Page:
Want a little snack? We did, so we tried these savory cocktail nuts. They seemed different from the standard fare of cocktail nuts, as they used fresh rosemary, and ours is growing nicely with the weather turning to spring. Don’t have fresh rosemary? Well, dried works, too.
This particular recipe is based on one from Yvette Van Boven’s book Homemade, a title that sounds perfect for us scratchers. So, let’s get scratchin’.
Not only can you substitute dried rosemary for fresh, but you could also use something like thyme. For the nuts, pretty much anything you like will work. We listed a few, but don’t forget others such as macadamia nuts, pumpkin seeds, etc. Be creative.
Procedure in detail:
Preheat oven to 350°F. Line a baking sheet or two with baking parchment.
Toast nuts. Spread the nuts in a single layer on the prepared pan and roast in the oven until toasted, about 15 minutes, stirring once or twice. Remove from the oven and set aside, but don’t turn off the oven.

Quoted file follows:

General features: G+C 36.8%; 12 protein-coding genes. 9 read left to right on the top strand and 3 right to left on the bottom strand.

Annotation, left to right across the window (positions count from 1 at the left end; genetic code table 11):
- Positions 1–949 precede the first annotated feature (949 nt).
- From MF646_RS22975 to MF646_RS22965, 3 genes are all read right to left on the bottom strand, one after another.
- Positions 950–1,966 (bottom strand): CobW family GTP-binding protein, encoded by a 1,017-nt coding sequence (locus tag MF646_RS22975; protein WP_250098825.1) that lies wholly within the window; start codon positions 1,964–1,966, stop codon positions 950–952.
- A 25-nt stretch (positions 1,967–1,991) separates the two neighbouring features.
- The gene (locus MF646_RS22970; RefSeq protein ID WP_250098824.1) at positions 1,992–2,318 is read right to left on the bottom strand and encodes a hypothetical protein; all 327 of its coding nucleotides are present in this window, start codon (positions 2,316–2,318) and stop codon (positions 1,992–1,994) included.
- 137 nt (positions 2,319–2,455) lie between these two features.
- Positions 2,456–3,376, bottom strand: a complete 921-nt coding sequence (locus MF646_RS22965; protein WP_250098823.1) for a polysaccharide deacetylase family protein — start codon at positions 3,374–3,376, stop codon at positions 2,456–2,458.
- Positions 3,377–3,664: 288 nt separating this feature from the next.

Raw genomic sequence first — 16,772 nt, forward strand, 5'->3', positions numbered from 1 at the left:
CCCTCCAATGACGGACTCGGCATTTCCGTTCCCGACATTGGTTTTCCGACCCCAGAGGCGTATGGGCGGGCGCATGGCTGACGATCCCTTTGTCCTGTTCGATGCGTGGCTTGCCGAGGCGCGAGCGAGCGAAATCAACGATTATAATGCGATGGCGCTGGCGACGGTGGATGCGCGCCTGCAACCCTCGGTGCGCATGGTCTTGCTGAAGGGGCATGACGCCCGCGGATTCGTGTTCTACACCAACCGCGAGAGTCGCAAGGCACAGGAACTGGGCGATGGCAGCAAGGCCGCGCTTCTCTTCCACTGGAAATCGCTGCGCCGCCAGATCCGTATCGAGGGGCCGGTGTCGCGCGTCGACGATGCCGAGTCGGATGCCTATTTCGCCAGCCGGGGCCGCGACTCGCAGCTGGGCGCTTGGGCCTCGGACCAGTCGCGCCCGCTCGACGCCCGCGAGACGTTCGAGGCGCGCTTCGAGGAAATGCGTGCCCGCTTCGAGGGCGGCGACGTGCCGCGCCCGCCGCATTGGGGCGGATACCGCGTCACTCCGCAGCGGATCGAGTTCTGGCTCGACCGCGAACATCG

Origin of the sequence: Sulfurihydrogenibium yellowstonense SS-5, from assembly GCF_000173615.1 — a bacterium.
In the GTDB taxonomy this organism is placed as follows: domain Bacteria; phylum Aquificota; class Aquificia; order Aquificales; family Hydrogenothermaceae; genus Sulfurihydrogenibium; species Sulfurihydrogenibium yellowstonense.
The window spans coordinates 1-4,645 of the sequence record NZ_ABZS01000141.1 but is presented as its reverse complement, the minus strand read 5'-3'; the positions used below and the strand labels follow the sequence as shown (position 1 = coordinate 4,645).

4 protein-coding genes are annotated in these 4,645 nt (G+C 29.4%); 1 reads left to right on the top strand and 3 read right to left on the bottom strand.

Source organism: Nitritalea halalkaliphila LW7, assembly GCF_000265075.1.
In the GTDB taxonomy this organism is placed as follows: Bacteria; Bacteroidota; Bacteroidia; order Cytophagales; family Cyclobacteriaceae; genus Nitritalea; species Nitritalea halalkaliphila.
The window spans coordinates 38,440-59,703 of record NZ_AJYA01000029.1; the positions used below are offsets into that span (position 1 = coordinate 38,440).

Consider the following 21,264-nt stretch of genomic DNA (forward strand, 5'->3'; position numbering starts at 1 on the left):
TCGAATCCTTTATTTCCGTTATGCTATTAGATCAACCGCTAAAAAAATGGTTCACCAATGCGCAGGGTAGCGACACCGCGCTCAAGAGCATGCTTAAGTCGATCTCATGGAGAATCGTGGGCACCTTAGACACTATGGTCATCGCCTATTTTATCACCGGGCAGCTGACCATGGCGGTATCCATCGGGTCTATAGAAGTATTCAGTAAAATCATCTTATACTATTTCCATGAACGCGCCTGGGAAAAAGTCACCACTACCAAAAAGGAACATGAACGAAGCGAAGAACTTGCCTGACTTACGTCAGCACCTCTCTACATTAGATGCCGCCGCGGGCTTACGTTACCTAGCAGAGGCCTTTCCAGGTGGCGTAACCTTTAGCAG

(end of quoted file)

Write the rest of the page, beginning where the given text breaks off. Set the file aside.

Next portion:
Chop herbs. While the nuts are toasting, cut the leaves off the rosemary and into tiny pieces. Place them in a small bowl with the salt and butter to make it easy to add to the mixture later.
Melt sugar. In a large saucepan — large enough to hold all the nuts easily — over medium heat, heat water and sugar, shaking the pan from time to time until the sugar dissolves and melts, about 7 minutes. Remove from heat.
Stir in herbs. Quickly add the rosemary, salt, and butter. Careful, the sugar is very hot and sticky, and will spatter. Can you say ouch, if you’re not careful?
Fold in nuts. Add the nuts and quickly fold in so they’re all coated. Then dump them back onto the prepared pan and spread into a single layer.
Bake. Slide back into the oven and bake for about 18 to 20 minutes.
Cool. Let cool completely before breaking apart and storing in an airtight container.
We’ve made these twice, and, both times we were a bit disappointed because the sugar tends to crystallize as soon as we add the nuts. Perhaps we don’t melt it quite long enough, but we think that about half of the sugar should be replaced with corn syrup. They taste good, but we think they’d be better with a hard candy coating. All we can figure is that we’ll have to try once again with corn syrup and sugar, and deliberately cooking it to the hard crack stage (~300°F) before adding the herbs and nuts. As is, 3 stars.